mindset2Man, those guys at Posi-Tone are on a roll! Spike Wilner’s Koan is as engaging a piano trio CD as you’ll hope to hear. I thought I was done with basic piano trios but Wilner is so inventive, his originals so, uh, original, his covers so well-picked and performed, that if you have to hear yet another piano trio, let it be he. Of course, bassist Tyler Mitchell and drummer Anthony Pinciotti are both lynchpins to the over-all ambiance. Impeccable and entertaining, this Koan (an ancient Zen Buddhist enigma wrapped in a riddle) is as enlightening as a koan can be.

Ellingtonia, it seems, will never go out of style: “Warm Valley” and “Gypsy Without A Song” go down smooth. The master’s melodies seem to have had an effect on Wilner’s own style of composition. “Iceberg Slim” starts the party. Not sure how this relates to the novelist of the same name as Slim [1918-1992] was a pimp who went on to become a literary icon of street thuggery, so much so that Ice-T and Ice Cube named themselves after him.

Sir Noel Coward [1899-1973] wrote “I’ll See You Again” in 1929 and it’s been covered by Bryan Ferry, Frank Sinatra and dozens of other singers. Divested of lyrical content, Wilner digs down deep into what was once a waltz to unearth its inherent melodic sweetness fit to swoon over.

Tadd Dameron’s 1945 bebop-happy “Hot House” was originally taken from the harmonic structure of Cole Porter’s “What Is This Thing Called Love” but was bopped up so crazy that older swing fans back in the day just couldn’t swallow its changes. Still, when Bird and Diz got their hands on it, it became a standard. Wilner now joins a long list of interpreters including Chaka Khan, Larry Coryell and James Moody to make the song their own.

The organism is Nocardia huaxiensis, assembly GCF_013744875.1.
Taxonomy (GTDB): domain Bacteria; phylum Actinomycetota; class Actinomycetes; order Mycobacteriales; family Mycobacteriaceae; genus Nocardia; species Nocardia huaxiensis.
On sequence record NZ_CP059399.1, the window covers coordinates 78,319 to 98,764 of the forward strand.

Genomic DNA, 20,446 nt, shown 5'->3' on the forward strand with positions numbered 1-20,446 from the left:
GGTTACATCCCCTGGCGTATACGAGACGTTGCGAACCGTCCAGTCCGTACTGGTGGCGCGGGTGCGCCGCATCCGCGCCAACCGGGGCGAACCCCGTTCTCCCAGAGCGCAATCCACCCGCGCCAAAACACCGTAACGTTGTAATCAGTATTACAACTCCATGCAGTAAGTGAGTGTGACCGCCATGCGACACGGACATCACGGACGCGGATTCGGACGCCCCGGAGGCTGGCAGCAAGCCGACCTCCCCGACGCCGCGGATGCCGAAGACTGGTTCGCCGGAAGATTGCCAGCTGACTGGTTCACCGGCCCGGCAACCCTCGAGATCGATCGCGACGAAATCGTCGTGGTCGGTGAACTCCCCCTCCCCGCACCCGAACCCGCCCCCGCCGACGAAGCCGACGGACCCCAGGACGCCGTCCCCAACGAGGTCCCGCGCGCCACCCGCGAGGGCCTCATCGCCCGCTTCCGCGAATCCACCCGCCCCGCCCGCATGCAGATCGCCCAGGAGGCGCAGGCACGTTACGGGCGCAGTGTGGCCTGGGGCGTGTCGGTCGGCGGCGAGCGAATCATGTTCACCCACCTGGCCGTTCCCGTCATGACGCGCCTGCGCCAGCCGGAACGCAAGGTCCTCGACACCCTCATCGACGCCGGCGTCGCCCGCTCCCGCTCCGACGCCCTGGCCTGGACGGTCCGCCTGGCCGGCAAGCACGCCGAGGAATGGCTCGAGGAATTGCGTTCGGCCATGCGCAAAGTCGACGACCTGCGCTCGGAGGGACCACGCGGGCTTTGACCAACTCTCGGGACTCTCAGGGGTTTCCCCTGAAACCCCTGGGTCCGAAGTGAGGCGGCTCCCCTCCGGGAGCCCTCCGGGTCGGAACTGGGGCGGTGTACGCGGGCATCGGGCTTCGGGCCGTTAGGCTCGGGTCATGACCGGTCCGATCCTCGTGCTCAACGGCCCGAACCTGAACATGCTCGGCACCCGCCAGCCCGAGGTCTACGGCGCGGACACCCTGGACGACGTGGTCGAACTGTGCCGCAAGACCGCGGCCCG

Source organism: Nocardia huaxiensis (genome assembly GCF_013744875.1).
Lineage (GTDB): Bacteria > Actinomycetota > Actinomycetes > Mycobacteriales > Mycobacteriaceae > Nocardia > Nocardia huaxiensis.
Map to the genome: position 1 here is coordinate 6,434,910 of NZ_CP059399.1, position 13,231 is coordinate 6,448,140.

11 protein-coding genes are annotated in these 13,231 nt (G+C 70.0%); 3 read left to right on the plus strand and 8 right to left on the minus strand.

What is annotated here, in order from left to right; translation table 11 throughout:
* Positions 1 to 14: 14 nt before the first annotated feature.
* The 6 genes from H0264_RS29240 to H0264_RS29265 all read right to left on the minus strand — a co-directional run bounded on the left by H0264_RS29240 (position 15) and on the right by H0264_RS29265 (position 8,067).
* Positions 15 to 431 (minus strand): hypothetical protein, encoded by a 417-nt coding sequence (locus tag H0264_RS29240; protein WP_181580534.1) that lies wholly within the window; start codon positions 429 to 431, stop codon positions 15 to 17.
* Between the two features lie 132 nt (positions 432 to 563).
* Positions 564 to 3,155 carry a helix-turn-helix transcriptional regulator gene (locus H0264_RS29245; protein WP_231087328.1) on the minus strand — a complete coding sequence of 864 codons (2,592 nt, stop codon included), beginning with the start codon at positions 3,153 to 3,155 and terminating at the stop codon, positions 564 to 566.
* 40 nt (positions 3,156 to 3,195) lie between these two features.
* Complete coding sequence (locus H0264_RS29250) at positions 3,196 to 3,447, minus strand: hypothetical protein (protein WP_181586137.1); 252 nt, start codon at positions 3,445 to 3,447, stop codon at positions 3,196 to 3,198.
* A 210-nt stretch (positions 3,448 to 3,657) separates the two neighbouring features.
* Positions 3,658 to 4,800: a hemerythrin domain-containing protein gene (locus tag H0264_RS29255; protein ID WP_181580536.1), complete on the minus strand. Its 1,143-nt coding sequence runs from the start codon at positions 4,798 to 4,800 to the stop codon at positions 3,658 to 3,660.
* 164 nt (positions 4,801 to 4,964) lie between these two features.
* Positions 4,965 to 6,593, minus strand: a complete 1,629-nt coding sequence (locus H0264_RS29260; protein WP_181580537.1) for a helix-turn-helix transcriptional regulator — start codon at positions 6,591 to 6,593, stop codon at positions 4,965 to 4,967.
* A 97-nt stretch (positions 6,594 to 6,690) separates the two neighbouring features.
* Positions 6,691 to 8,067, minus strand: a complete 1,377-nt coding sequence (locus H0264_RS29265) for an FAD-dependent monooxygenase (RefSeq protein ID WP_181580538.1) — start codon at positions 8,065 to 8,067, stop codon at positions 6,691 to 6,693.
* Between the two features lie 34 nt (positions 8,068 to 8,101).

Put Koan on at your next party and watch the compliments fly

Mike Greenblatt  –

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Mel Minter’s Musically Speaking blog reviews “Koan” by Spike Wilner

mindset2Pianist Spike Wilner brings a refreshing lack of pretention to his work on the trio recording Koan, with bassist Tyler Mitchell and drummer Anthony Pinciotti. There’s something so easygoing and unassuming in his playing and his compositions that you can’t help but like the man, and the jaunty opener, his original composition “Iceberg Slim,” captures you right at the start. The title track poses thornier questions, which Wilner and his mates answer with a swinging rhythm, quotes from Fats Waller (Wilner stride background peeks out here and there throughout the album), and the pianist’s clean, percussive, rippling right hand. That right hand is the main star of these proceedings, but it’s his left that keeps his “Trick Baby” rolling with its echoes of stride and that shapes his lines in Noel Coward’s “I’ll See You Again.” The selections include a hymnlike rendition of Ellington’s “Warm Valley” and a dancing version of the Duke’s “Gypsy without a Song,” and the trio swings on Tadd Dameron’s finger-breaker “Hot House.” Wilner’s harmonically unsettled “Monkey Mind,” with some very nice counterpoint, explores edgier neighborhoods after a dreamy opening, and his dark, searching, gnarly “Three Ring Circus” is perfectly balanced by the trio’s whimsical take on Johnny Richards’ “Young at Heart.” Ornette Coleman’s “Lonely Woman” begins with mystery and moves through compassion and celebration before retiring once again to contemplate the mystery. Wilner’s anthemic “Blues for the Common Man” closes the proceedings with a determined optimism, with each chorus finding a fresh expression of fellow feeling.

Mel Minter – Musically Speaking blog